Red Kite found poisoned at Scrampston, North Yorkshire.

On the 16th March 2020 the Health Secretary, Matt Hancock, told the public to avoid unnecessary social contact. On the 23rd March the Prime Minister, Boris Johnson, told the public to stay at home, protect the NHS and save lives. The country entered the first round of Covid-19 lockdown.

With the exception of essential workers who were vital to the continued safe running of the country the general public obeyed the Government’s edict and stayed at home, often enduring great hardship. Families were separated for months, schools were closed, weddings were cancelled, holidays were cancelled and thousands of people died as a result Covid-19. Families were unable to participate in funeral ceremonies to say a dignified farewell to loved ones.

All raptor work was suspended and Raptor Workers complied with the Government’s guidance and stayed at home to save lives. Regrettably, though perhaps not unsurprisingly, not everyone stayed at home to save lives. On the contrary wildlife criminals were out in the countryside taking the lives of birds of prey. The Covid-19 lockdown provided the criminals free reign to carry on – business as usual.

In April, during lockdown, a Red Kite was found dying at Scrampston, north-east of Malton in North Yorkshire. The bird did not survive and was submitted to WIIS, the Governments’ Wildlife Incident Investigation Scheme, for toxicology tests to be carried out. Scientists at WIIS have confirmed that the bird was poisoned with a combination of Brodifacoum and Bendiocarb at levels higher than would normally be found in the natural environment.

Red Kites are predominantly scavengers and are therefore susceptible to poisoning. North Yorkshire has been the epicentre of raptor persecution for many years. When these two factors collide it is fair to say that across large areas of the North York Moors Birds of Prey are living on borrowed time.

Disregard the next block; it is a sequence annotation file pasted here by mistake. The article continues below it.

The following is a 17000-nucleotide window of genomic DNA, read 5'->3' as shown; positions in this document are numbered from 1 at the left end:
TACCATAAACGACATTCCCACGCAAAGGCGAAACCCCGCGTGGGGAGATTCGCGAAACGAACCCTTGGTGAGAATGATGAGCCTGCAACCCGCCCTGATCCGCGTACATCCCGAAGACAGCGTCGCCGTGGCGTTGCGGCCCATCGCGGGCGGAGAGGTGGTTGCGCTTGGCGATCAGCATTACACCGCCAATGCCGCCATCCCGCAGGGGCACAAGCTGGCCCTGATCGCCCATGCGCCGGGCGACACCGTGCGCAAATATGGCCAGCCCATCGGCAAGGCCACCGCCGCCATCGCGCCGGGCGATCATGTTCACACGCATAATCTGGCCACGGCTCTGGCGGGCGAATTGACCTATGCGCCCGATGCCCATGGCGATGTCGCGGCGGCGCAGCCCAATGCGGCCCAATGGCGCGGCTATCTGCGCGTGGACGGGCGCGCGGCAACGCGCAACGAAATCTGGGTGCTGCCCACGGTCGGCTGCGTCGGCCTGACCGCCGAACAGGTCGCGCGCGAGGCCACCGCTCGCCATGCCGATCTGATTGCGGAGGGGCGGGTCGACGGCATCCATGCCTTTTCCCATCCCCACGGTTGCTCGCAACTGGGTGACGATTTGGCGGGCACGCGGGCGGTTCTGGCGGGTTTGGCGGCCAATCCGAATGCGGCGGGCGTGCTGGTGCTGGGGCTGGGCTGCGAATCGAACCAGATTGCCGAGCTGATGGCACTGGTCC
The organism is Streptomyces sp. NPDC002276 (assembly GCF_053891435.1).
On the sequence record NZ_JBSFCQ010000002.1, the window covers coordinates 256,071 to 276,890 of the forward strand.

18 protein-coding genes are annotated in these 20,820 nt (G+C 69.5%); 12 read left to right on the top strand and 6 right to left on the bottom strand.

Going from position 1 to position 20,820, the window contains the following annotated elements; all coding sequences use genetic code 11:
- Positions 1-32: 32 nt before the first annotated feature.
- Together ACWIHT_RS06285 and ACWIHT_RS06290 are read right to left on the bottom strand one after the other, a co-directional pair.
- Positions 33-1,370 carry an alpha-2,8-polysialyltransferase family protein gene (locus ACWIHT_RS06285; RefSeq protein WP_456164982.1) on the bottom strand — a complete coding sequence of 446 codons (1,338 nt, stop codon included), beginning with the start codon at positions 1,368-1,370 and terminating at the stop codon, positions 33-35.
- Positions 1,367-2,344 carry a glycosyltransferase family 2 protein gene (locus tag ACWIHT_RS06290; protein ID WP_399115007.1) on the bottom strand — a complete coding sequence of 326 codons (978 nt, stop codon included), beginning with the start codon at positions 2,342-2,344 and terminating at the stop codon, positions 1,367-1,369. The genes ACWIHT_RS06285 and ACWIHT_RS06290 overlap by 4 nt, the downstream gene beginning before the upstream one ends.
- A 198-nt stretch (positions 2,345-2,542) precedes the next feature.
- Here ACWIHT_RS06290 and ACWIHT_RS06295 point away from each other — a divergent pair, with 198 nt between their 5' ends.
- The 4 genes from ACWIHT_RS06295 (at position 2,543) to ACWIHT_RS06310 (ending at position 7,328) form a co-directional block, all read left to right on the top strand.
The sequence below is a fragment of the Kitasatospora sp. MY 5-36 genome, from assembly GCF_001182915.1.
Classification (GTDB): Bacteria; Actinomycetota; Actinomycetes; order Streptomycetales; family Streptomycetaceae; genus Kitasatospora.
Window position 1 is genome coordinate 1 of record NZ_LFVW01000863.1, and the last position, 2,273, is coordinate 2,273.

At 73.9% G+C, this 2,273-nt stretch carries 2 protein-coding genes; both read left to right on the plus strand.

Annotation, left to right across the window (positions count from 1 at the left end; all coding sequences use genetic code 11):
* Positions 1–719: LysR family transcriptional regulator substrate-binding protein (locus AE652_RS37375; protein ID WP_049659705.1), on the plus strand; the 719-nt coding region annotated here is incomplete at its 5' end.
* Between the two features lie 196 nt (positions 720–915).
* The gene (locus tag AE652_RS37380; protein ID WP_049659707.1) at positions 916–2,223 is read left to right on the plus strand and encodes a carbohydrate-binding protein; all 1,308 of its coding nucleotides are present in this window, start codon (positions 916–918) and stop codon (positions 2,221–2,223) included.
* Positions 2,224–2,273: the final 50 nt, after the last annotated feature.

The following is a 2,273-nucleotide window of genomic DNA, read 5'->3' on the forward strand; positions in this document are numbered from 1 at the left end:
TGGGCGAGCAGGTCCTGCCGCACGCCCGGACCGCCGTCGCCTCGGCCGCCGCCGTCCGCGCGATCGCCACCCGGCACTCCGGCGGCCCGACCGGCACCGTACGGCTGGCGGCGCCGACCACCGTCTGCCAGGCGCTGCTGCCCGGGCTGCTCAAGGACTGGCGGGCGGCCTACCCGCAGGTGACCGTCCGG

If anyone reading this article is under the impression that this Red Kite was the only Bird of Prey poisoned in North Yorkshire during the first lockdown, or believes that this unfortunate bird was poisoned with the last few particles of Brodifacoum and Bendiocarb in the possession of the poisoner responsible for the death of this Red Kite they should think again. The chances of finding a poisoned bird before the poisoner has an opportunity to pick it up and dispose of it are infinitesimally low. Conversely, the opportunity to poison, and or shoot, high numbers of raptors without the risk of being caught is extremely high.

Whilst this article is specifically commenting upon one poisoned Red Kite in North Yorkshire it is worth reminding readers that poisons set out in the open to kill raptors are indiscriminate and all wildlife and pets in the area are at risk of death. Whilst society abhors the poisoning, and all other forms of indiscriminate killing of wildlife the individuals who lace the countryside with poison baits do not share that view and appear to have little or no conscience and killing predators is a daily event; killing anything else in the process is just a bi-product.

If you have any information to assist this or any other investigation please contact:

Police Wildlife Crime Officer Jez Walmsley at Malton Police Station (Tel: 101) and quote incident reference #12200055801.

Alternatively:
Call Crimestoppers anonymously on 0800 555111.
Or you can contact the RSPB’s confidential Raptor Crime Hotline on 0300 999 0101.

NERF
25 November 2020